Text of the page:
Last week, Afzal Guru, a convict in the 2001 Parliament attack case, was executed. His hanging came in close succession to that of Ajmal Kasab, a terrorist of Pakistani origin convicted by a court in Mumbai. Both instances have led to a fierce outcry in liberal India against death penalty. In the welter of noise, one can hear two arguments against capital punishment. That experience worldwide shows that it does not deter crime and that it is a “barbaric” punishment unworthy of being on the statute book of a civilized country. Both display a peculiar fatalism so characteristic of India. Both ought to be dismissed.
It is by now usual to claim that global experience shows death penalty does not work. One way to buttress this claim is to run some sort of regression or claim a correlation between death penalty and the rate of crime. After much effort and statistical refinement, the evidence is inconclusive, either way. Abolitionists and proponents both routinely cite studies to back their claims. If, for the moment, the abolitionist viewpoint is accepted, it immediately yields one conclusion: that it is impossible to rationally deter crime in a country governed by law. If death penalty cannot curb violent crimes such as terrorism, surely it is futile to expect a lesser punishment like a long prison spell to work? This chain can be extended all the way to say that there is no link between crime and punishment.
Then, consider, the appeal to the other argument: that death penalty is barbaric. Surely, no country with an independent judicial system executes persons for crimes such as theft. It is only in case of extraordinary crimes like murder and political violence that the ultimate punishment is prescribed. If death penalty is barbaric, is murder and politically mediated execution of innocent people any less barbaric? This line of argumentation leads to a curious asymmetry: one kind of barbarism is acceptable while the other is not. And one cannot escape this by claiming that prosecution and judicial processes are some sort of barbarism in reverse. This is utterly vacuous for the simple reason that states exist to safeguard the life, liberty and property of individuals who live under their jurisdiction.
Seen together, this line of thinking betrays fatalism about crime and terrorism: that it is impossible or virtually impossible to curb them. No country can be governed properly, if this becomes the staple of mainstream thinking. India is in danger of reaching that point.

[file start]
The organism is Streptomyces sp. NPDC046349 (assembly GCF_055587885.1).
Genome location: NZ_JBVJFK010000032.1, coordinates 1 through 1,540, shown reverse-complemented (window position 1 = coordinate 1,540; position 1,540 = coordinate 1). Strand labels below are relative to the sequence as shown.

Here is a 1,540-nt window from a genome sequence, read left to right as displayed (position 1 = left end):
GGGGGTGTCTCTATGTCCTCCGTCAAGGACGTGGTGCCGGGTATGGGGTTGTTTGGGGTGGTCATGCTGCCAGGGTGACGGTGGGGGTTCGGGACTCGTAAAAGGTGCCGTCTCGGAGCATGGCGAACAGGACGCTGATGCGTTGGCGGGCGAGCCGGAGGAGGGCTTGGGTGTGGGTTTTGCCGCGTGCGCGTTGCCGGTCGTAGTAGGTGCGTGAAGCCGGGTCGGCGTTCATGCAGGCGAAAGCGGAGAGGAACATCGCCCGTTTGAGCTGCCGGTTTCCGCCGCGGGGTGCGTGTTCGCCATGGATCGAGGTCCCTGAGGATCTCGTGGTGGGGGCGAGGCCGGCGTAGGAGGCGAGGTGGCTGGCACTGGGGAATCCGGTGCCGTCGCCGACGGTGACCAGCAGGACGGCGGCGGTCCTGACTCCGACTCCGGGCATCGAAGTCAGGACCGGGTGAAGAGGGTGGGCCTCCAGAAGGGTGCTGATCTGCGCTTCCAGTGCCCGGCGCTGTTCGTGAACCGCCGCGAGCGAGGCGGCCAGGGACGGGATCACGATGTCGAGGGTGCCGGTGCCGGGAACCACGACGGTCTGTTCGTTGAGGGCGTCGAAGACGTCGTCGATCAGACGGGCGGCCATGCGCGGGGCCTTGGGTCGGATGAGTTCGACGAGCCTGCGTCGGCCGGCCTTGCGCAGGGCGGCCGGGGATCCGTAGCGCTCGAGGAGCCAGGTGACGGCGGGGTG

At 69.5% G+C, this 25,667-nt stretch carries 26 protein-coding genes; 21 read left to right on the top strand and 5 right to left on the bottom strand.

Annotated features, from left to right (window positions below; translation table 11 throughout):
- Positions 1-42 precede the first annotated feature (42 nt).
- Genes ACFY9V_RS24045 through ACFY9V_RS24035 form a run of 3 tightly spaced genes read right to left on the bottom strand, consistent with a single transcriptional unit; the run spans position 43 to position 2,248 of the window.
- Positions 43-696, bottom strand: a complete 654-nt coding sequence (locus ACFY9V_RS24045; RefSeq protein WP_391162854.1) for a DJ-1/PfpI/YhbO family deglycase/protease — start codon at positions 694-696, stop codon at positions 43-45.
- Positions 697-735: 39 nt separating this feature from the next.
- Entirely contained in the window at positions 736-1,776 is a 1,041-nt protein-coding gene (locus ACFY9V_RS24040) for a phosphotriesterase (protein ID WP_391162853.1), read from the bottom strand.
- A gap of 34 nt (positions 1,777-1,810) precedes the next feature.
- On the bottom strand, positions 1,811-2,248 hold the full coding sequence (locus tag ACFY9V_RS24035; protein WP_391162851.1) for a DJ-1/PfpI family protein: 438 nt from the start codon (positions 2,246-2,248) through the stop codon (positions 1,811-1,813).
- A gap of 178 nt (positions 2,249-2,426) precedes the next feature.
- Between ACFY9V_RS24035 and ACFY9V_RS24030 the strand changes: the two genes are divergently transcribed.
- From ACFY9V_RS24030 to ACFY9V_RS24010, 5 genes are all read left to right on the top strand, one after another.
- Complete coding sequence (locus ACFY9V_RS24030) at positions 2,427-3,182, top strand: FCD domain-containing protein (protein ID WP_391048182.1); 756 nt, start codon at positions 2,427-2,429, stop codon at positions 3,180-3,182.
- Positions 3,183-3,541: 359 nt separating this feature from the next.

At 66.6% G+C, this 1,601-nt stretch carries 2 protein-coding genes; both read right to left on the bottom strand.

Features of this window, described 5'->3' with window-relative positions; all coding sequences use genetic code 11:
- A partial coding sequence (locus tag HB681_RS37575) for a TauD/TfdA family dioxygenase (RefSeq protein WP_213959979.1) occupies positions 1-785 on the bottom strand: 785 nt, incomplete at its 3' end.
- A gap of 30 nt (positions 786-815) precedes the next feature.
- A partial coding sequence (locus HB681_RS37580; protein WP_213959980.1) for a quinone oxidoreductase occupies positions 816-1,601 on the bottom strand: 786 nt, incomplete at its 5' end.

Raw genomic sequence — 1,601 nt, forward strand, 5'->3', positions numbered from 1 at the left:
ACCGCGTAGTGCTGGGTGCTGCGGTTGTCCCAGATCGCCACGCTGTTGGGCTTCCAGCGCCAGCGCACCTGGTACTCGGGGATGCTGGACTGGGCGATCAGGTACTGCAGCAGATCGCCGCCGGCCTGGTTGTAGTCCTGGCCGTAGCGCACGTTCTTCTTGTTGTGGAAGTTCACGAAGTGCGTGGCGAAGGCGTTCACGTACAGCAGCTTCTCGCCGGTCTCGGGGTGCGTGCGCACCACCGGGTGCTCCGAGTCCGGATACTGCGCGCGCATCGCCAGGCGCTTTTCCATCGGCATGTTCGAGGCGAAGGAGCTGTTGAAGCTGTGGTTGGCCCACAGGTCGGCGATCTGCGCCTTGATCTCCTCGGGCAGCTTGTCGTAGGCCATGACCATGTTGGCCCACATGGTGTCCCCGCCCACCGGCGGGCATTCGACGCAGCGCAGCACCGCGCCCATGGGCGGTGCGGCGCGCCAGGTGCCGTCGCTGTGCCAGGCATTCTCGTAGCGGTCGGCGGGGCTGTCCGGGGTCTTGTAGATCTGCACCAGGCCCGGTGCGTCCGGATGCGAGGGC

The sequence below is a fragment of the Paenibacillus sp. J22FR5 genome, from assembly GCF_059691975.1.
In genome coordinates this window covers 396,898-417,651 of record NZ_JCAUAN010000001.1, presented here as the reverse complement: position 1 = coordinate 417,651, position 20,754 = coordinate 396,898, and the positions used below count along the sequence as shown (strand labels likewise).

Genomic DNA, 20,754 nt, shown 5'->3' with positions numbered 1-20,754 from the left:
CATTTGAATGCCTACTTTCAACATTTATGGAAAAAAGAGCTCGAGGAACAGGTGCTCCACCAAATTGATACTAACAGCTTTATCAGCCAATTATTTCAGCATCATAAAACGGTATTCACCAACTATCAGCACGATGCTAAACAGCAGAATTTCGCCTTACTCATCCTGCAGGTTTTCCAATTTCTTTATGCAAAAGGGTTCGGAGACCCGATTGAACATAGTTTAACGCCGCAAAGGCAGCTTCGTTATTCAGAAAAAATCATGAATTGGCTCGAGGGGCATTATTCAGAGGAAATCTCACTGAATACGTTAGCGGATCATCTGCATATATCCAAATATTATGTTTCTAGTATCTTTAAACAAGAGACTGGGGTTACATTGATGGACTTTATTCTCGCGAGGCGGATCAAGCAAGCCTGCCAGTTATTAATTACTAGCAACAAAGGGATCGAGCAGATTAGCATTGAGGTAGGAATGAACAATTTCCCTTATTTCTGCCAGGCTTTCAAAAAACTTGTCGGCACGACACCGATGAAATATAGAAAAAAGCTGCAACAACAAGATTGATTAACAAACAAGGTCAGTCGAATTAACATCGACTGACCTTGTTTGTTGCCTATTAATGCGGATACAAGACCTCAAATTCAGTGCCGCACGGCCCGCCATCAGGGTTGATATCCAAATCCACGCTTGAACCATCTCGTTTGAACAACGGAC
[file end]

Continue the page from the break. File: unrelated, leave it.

One can build any number of extenuating circumstances to defend criminals all the way to the denial of free will. Poverty, broken families, social and political conditions are regular alibi. But consider this: if there is one cornerstone of modern life, it surely is that actions have consequences. Until the moment a person pulls the trigger of a gun pointed at a prospective victim; until the moment a terrorist triggers a bomb; until the moment attackers entered Parliament on 13 December 2001 and fired those fatal shots, they all have a choice: not to engage in a crime. To deny that people engaged in crime are not responsible for their actions is to beckon anarchy. The arguments against death penalty made in India come close to advocacy of such denial. No state can or should permit that.
To move forward and end this state of affairs, India needs to do three things.
First, put an end to the spurious doctrine that death penalty is justified only in the “rarest of rare” cases. Today, the country stares at anarchy generated by different factors—generalized lawlessness due to a breakdown in enforcing law and the ever-present danger of terrorism both of domestic and foreign origin. To say that a “rare” remedy cannot work against these widespread maladies is a travesty.
Second, create a permanent or periodically instituted judicial sentencing commission that prescribes sentencing guidelines that will be binding on trial court judges. In case higher courts overturn the sentencing decisions of lower courts, they should be asked to provide clear, explicit and transparent reasons for doing so. Points of law or obscure judicial doctrines should have no role in such reversals. This body can revisit guidelines issued by it in the past in light of studies based on crime rates, empirically guided sociological enquiries into criminal behaviour and other scholarly endeavours.
This will resolve two problems. For one, it will put an end to judicial discretion in sentencing and bring about much needed uniformity at the level of trial courts. For another, sentencing issues deliberated in a calmer environment are likely to be more just and will also enable resolution of the problem of legal deterrence of crime more soundly.
Finally, to restore the deterrent value of the law, especially in terrorist offences, crimes against the state and sexual crimes against women, the time between the filing of a chargesheet and pronouncement of a sentence must be reduced drastically. If this calls for a drastic overhauling of the procedural aspects of our judicial system, then so be it. In case where death penalty has been awarded by a court, a quick confirmation (or overturning) by a high court followed by a quick exhaustion of the appeals process is essential if faith in law has to be restored.
Siddharth Singh is Editor (Views) at Mint. Reluctant Duelist will take stock of matters economic, political and strategic—in India and elsewhere—every fortnight. Comments are welcome at firstname.lastname@example.org. To read Siddharth Singh’s previous columns, go to www.livemint.com/reluctantduelist-